|European Case Law Identifier:||ECLI:EP:BA:2003:T019801.20030311|
|Date of decision:||11 March 2003|
|Case number:||T 0198/01|
|IPC class:||F16B 23/00|
|Language of proceedings:||EN|
|Download and more information:||
|Title of application:||Screw and wrench for snugly-fitted tightenings|
|Applicant name:||AS.TEC. Assistenza Tecnica s.r.l|
|Opponent name:||Kamax-Werke Rudolf Kellermann GmbH & Co. KG
Richard Bergner Verbindungstechnik GmbH & Co. KG
|Relevant legal provisions:||
Inventive step - ex post facto analysis
Summary of Facts and Submissions
I. The appeal is directed against the decision of the Opposition Division to revoke European patent No. 0 670 431.
II. The opponents had cited inter alia the following evidence:
D1 DE-C-966 464
D2 US-A-2 046 837
D7 US-A-5 174 704.
III. The Opposition Division was of the opinion that the subject-matter of claim 1 as amended during the opposition procedure, although novel in comparison with the respective disclosures of D1 and D2, lacked an inventive step in the light of the closest prior art as disclosed in the patent specification in respect of Figure 2 when considered together with the disclosure of D7.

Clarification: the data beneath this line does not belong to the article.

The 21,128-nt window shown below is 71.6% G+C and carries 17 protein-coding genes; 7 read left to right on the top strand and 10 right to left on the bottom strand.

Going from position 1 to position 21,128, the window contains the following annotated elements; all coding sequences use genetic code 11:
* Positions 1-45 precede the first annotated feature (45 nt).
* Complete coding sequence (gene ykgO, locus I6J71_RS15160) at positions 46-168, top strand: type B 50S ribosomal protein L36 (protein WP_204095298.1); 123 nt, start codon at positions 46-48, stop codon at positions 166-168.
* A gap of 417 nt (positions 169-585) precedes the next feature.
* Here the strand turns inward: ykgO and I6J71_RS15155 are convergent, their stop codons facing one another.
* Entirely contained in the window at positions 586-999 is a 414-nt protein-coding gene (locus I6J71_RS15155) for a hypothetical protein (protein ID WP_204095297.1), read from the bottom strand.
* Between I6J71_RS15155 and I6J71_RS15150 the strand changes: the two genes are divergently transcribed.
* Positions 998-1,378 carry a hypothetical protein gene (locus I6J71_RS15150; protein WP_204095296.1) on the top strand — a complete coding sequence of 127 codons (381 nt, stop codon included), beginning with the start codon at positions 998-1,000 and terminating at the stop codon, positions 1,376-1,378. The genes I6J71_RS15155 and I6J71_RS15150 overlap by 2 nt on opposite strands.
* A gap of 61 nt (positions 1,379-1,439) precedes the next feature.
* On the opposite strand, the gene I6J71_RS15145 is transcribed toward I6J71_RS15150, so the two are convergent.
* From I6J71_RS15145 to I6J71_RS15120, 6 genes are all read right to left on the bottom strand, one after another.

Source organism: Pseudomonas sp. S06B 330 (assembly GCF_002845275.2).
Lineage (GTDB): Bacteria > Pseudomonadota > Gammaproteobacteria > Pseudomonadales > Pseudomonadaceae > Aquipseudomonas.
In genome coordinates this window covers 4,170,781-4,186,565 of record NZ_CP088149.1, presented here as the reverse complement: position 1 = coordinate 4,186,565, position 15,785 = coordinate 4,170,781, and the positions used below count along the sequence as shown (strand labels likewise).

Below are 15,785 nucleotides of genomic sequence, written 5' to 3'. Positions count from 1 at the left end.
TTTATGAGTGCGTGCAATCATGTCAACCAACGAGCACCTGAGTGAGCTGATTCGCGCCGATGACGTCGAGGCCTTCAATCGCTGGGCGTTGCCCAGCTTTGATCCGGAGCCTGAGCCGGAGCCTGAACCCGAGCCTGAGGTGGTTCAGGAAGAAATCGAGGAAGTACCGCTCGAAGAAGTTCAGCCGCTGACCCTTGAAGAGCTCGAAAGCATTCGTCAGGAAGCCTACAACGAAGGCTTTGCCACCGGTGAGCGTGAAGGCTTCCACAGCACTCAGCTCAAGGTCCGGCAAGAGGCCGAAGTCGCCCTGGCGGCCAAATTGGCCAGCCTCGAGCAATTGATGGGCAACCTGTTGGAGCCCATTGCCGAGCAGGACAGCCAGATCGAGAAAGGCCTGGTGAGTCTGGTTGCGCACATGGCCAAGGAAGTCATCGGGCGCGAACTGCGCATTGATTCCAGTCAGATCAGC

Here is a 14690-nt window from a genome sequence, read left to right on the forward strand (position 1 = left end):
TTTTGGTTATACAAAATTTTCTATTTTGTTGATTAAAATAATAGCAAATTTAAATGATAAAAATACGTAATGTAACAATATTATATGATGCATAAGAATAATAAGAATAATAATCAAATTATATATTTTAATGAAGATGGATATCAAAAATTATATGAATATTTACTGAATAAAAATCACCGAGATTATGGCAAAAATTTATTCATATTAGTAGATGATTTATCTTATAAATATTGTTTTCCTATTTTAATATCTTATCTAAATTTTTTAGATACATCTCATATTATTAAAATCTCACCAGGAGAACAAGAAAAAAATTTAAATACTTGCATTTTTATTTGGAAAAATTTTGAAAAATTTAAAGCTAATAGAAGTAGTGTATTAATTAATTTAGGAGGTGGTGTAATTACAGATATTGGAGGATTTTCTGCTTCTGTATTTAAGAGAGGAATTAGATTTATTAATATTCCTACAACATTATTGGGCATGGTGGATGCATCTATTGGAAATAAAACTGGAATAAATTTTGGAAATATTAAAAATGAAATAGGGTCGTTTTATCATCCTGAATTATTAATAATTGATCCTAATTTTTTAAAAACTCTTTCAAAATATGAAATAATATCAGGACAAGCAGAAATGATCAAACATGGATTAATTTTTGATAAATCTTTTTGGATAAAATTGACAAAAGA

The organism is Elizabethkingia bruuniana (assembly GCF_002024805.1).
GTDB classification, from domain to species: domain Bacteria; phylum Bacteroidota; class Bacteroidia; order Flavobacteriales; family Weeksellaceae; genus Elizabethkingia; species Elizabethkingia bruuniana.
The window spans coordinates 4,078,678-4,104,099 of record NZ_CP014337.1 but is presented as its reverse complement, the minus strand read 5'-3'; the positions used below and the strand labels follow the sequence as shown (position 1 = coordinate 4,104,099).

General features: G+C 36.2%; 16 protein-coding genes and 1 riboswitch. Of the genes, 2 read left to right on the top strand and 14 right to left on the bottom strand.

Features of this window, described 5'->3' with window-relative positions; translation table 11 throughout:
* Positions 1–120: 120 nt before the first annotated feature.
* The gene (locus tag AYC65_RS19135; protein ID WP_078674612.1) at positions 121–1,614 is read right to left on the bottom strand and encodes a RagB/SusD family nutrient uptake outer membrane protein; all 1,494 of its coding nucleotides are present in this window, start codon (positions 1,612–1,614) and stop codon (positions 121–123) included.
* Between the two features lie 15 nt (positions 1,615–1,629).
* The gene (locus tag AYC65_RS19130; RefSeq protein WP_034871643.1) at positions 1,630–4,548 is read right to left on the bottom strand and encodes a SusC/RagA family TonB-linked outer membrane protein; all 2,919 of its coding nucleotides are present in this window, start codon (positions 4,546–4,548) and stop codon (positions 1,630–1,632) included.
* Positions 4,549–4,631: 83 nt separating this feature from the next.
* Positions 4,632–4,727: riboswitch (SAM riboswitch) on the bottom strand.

IV. In oral proceedings held 11 March 2003 the appellant (patent proprietor) requested that the contested decision be set aside and that the patent be maintained as granted (main request) and in amended form on the basis of claims as set out in Enclosures A and B submitted with a letter dated 7 February 2003 (first and second auxiliary requests respectively). The respondents requested that the appeal be dismissed.